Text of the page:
I really enjoyed this tea and would recommend it to everyone.
I still have a hard time rating Darjeelings, and preparing them for that matter. I have pretty good luck treating them as oolongs, using more leaf and less time; prepared that way I find them more drinkable and less bitter (than steeping them like black teas).
This one is really pretty though, the dry leaves are all multicolored – a black base, with lots of rusty brown and occasional golden and green bits. I’m definitely getting the fruit/spicy flavor that I think is muscatel, and this is smooth enough to drink plain. I do like this better than the two Darjeelings I’ve had from Adagio, but I’m not sure I’d pick it over a well-liked black or oolong :( The second steep was a little weak, so for a third I think I’ll leave it for 5 minutes and just add milk if it’s too bitter.
ETA: And, I really like that last steep with milk. It doesn’t taste like black tea, but it’s not too weird, either. Sweeter, creamy, makes a good afternoon pick-me-up.
1.25g, 3.5oz water, steeps 1:30, 2:30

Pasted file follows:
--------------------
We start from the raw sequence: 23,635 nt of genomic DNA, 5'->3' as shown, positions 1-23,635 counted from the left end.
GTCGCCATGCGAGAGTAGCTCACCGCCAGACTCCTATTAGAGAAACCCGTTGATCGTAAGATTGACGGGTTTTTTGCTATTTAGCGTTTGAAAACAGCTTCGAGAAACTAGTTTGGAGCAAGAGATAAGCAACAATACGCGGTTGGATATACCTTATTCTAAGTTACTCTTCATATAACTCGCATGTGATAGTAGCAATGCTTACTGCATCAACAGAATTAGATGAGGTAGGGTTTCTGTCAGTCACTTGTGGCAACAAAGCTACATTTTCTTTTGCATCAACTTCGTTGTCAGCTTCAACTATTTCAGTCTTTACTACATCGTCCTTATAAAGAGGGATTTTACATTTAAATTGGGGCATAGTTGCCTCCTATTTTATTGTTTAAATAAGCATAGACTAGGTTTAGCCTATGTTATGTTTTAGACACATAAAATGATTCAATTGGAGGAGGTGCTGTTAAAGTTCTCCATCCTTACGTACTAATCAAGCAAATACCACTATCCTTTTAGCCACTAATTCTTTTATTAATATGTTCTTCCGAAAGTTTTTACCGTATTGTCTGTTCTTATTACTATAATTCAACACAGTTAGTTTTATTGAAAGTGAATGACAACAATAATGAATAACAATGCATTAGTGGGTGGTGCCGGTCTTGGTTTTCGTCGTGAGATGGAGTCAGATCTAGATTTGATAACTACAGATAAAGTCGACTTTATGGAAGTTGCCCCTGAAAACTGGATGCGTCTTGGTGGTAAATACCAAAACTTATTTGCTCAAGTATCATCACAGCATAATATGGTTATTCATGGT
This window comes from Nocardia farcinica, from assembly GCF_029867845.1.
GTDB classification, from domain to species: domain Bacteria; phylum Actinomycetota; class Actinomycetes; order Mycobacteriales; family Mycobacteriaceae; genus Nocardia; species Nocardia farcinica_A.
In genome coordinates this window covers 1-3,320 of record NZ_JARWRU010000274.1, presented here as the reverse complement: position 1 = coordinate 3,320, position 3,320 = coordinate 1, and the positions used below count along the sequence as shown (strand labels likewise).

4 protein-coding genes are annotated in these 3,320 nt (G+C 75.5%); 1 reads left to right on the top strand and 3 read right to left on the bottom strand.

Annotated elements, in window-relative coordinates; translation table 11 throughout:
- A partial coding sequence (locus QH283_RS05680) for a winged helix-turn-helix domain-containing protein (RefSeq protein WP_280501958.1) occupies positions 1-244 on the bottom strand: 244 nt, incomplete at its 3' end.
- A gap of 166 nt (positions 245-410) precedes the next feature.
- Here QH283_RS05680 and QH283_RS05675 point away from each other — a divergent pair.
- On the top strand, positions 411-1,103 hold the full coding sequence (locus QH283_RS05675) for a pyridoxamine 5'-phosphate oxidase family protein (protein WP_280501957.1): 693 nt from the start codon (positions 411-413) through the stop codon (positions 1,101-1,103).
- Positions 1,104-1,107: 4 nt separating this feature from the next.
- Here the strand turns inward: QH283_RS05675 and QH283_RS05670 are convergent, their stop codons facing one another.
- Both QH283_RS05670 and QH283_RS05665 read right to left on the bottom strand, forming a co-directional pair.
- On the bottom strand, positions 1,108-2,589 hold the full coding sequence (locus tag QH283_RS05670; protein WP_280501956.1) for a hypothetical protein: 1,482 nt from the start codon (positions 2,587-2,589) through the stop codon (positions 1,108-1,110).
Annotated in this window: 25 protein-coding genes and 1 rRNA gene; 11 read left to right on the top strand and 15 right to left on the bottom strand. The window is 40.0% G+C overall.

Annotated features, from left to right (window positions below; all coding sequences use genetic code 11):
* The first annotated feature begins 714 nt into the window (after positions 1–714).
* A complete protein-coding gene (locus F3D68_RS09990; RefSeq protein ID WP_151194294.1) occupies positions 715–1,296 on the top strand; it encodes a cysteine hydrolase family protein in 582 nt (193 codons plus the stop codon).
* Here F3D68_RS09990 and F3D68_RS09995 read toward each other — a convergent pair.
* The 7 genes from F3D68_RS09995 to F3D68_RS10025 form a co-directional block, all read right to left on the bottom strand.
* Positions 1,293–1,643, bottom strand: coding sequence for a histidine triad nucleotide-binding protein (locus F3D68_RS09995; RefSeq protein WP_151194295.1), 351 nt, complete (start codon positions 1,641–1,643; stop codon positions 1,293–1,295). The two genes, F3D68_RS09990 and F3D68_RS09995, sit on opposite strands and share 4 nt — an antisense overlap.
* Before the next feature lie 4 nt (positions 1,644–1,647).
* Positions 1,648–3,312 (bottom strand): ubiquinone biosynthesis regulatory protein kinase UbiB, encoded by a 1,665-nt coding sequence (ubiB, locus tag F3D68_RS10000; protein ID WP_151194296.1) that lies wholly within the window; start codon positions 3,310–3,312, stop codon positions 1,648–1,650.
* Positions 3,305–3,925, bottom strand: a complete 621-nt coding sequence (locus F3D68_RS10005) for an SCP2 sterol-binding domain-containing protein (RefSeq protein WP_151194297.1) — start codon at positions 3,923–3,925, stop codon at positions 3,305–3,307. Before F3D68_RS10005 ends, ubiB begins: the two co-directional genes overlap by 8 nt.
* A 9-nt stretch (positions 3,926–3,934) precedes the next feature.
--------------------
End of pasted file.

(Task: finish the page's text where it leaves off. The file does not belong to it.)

This tea ALMOST reminds me of Dawn from The Simple Leaf – although it not quite as chocolate-y as Dawn. I found that reducing the brewing time to 2 minutes reduced the note of bitterness slightly. There is still a bitter note, but, it is not a “bad” bitterness.
There is also a sweetness – almost like honey – to it, and I think this is why the bitterness is a good thing, because without the bitter note, I think it would taste a little too sweet and it would overwhelm some of the savory notes in the cup.
A very delicious cup that is refreshing for the palate.
This smells exactly like milk Pocky. Well, it might be closer to honey-and-milk Pocky, as it’s got a sweet scent to it. It’s very densely curled so I’m trying it with a bit less than a teaspoon to start, since the sample is enough for at least 2 cups if not 3. Steeping in a paper filter (my last tea-making device went kaput after I didn’t clean it good enough and it grew nasty slime mold) for about 4 minutes, I had to run get my timer so it’s definitely not exact. water temperature between 195-205 (someday I will get a thermometer).
Result…not bad, once I let it steep long enough. (I tasted it at about 4 minutes and it was too mild — 4:30 and it was GREAT.) It tastes a little more toasty than sweet when brewed, but I’ve learned that with other teas — overpowering sweet aromas often lead to pleasantly sweet brews. This wasn’t overpoweringly sweet-smelling in the slightest so I’m not surprised to see the sweetness go all subtle. I can definitely see where the milk name comes from but the flavor overall reminds me of toast — as in, bread. This would make a great breakfast tea! It has a lovely flavor. I wasn’t impressed at my first tasting but letting it steep longer did the trick. I think I may need a little more of this after I finish my sample… :)